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Värmland, Sweden
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There's decibels of course and decilitres are sometimes used, but otherwise only centi has survived (centimetre, centilitre) in the real world. Hectare is the unit to all intents and purposes, no-one uses ares do they?  Angstroms are gradually losing the battle to nanometres.

Decilitres, decagrams, hectograms etc. are all heavily used throughout mainland Europe.
I'm not sure that part of the world is part of your real world though.
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Never ever seen decagrams or hectograms in UK, nor on any food packaging around Europe - I think this is probably very culturally specific.
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Decilitres, decagrams, hectograms etc. are all heavily used throughout mainland Europe.
Really?  Like MarkT, I'm mostly basing my experiences on food products.  For example at http://sverigeonline.se/ we see thing in packages of "300 g", "1,4 l", etc...  I wouldn't entirely trust what is written on packages exported to the US, but that's an actual Swedish website, right?
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Am I the only one around here old enough to remember the REAL units for small capacitances -  miki-mikes.  Hint: Think micro - micro ...
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Am I the only one around here old enough to remember the REAL units for small capacitances -  miki-mikes.  Hint: Think micro - micro ...

I'm old and uf and uuf was what I grew up with. I don't mind the new capacitor units so much as how sparsely they label the values on them small ones, 103, how the hell am I suppose to know what units that is? Oh well won't be a problem for long as soon only fly spec size SMD caps will be avalible and they are to small to try and label.

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I somewhere have a sheet that explains some of the 3 digit capacitance codes - I'll check tomorrow and see if I can find it.  But it is not only the (physically) small ones.  I bought some .47µF 500VDC units recently (the size of your thumb) for a voltage doubler and trigger transformer circuit.  The voltage was clearly marked, and down in one corner, really small, they were marked .47k.  I guess that refers to .47 thousand nF.  I guess their font table didn't have µ.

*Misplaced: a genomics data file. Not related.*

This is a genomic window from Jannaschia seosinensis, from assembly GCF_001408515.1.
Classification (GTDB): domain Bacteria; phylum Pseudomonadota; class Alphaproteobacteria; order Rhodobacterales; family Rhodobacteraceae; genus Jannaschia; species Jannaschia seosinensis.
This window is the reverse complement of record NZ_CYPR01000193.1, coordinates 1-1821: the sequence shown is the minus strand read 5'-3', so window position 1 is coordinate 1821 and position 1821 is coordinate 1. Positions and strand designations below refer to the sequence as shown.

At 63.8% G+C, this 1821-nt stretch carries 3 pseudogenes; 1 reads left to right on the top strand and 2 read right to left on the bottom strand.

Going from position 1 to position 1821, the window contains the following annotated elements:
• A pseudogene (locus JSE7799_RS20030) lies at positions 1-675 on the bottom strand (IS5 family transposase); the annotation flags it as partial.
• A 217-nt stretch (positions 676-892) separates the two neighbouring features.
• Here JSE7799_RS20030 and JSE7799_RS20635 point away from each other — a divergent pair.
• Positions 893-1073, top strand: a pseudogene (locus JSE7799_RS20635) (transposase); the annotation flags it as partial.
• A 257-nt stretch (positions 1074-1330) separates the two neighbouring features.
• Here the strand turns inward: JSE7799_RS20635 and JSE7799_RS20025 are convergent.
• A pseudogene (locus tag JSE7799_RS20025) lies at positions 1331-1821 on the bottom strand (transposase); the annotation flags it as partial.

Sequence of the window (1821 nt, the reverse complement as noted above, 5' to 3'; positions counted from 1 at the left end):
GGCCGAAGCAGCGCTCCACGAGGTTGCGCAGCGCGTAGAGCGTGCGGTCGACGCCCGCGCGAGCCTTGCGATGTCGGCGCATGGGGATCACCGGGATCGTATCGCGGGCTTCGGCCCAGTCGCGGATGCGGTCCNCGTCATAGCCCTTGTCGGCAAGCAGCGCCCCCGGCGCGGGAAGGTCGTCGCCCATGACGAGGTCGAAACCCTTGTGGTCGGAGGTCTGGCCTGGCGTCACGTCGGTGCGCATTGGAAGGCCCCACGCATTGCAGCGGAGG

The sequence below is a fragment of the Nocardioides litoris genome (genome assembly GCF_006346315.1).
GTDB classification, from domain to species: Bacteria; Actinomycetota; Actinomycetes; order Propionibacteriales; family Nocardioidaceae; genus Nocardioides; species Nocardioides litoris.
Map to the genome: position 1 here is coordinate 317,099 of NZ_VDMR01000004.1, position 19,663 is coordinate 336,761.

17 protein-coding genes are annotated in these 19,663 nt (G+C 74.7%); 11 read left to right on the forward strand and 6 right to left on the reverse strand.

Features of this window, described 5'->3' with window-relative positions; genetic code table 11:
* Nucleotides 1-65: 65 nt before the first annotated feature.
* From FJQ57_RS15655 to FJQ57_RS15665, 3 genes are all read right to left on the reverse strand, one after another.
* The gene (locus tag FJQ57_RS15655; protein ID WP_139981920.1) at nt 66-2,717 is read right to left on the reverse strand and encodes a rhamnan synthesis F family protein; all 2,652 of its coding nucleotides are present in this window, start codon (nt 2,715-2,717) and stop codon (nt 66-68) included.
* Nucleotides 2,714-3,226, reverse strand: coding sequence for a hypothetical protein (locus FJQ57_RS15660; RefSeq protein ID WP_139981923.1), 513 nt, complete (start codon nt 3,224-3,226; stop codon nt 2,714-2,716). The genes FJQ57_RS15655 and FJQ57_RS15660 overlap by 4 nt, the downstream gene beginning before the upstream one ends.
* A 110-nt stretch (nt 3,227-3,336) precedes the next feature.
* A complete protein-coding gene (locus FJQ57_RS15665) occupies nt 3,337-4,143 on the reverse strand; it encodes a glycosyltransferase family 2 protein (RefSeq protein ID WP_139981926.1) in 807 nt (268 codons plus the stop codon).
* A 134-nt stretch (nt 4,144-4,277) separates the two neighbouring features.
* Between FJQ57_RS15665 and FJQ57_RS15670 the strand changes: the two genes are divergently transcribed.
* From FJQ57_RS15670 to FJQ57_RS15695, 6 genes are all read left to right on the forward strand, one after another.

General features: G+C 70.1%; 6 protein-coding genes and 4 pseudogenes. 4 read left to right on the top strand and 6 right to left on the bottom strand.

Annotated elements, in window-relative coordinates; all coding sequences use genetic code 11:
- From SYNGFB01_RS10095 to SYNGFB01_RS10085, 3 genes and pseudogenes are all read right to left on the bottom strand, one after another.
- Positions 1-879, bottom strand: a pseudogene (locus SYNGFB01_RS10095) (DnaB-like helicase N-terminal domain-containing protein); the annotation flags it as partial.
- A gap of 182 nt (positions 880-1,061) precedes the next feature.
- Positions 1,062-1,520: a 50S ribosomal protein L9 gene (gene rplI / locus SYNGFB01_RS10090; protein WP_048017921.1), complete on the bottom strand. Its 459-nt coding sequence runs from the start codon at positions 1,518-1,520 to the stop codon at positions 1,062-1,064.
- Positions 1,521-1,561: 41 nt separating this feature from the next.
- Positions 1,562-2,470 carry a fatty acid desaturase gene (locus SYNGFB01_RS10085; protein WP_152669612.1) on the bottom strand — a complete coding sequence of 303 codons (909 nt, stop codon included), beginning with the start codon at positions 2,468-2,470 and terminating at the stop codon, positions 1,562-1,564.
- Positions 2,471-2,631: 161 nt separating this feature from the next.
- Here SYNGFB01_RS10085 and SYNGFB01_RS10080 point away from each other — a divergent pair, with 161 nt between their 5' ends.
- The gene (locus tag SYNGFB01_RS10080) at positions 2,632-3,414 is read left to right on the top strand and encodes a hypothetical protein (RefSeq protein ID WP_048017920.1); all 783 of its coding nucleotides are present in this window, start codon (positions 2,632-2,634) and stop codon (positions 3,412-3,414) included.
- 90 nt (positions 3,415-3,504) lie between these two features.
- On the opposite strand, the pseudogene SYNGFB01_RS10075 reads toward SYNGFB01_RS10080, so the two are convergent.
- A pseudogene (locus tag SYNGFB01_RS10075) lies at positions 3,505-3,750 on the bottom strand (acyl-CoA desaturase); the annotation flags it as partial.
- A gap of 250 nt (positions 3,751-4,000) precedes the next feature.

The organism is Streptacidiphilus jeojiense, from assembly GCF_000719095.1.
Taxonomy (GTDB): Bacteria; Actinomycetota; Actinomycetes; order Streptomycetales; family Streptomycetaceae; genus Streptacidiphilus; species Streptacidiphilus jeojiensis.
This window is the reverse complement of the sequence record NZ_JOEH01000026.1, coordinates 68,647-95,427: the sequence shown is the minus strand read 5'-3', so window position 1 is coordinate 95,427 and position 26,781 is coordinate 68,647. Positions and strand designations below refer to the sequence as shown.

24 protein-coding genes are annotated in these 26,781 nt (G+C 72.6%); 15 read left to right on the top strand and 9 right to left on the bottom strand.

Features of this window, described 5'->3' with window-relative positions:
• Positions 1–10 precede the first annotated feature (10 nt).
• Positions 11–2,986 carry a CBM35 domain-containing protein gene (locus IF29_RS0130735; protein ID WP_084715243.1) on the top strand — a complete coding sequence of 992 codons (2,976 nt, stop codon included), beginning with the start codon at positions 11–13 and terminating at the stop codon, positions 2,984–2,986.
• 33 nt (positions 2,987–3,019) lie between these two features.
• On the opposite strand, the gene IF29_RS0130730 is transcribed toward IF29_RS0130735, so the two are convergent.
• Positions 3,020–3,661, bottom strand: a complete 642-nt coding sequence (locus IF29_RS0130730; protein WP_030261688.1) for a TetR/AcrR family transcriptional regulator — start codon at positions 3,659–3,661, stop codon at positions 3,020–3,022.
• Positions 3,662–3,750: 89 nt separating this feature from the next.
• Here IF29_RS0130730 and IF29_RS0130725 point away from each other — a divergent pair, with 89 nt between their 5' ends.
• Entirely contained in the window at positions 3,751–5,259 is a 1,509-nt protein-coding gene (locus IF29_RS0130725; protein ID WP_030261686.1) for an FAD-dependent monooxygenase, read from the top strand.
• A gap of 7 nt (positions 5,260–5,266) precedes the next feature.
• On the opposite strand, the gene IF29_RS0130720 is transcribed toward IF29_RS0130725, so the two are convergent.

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If you can read the writing on some modern components your eyesight is better than mine. I have to use a digital microscope to see some of them. For example, a resistor network (?) near the Tx label of the Uno.


* Arduino_Board_Component.jpg (12.02 KB, 320x240 - viewed 3 times.)
« Last Edit: March 29, 2011, 11:11:27 pm by Nick Gammon » Logged

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And this one ... whose brilliant idea was it to label components with black writing on dark gray background?


* Arduino_Board_Component2.jpg (24.83 KB, 320x240 - viewed 4 times.)
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Really?  Like MarkT, I'm mostly basing my experiences on food products.  For example at http://sverigeonline.se/ we see thing in packages of "300 g", "1,4 l", etc...  I wouldn't entirely trust what is written on packages exported to the US, but that's an actual Swedish website, right?

We're getting further and further off-topic here...

Yes, that's swedish site but I never said that these units are used on packages. Markings on packages are standardized for international reasons. That inludes units as well as expiration dates.

Grocery stores and markets in Sweden use the hectogram to specify prices for some groceries. My guess is that it's a leftover from the days when the storeowner used a scale with counterweights to measure the goods. I don't know how common this is in other countries.
Decilitres are used as measures in recipes in Europe. The decilitre is the most frequently used measure at least in the Swedish kitchen.
I've never seen the decagram in Sweden but I've seen it being used in German recipes.
I'm sure these units are used in other ways in other countries but the point is that they are used in the real world. You just have to look a bit further.

I personally also use the decimetre to loosely specify things like depths of snow. A decimetre is technically 100 millimetres but when you say "a decimetre" it's clear that you're not being that precise. Just because we don't use feet, stones or gallons as measurements doesn't mean we don't do rough estimates. And it's not uncommon to use the closest available unit to keep the numbers down.

None of the mentioned units are used for scientific purposes as far as I know.
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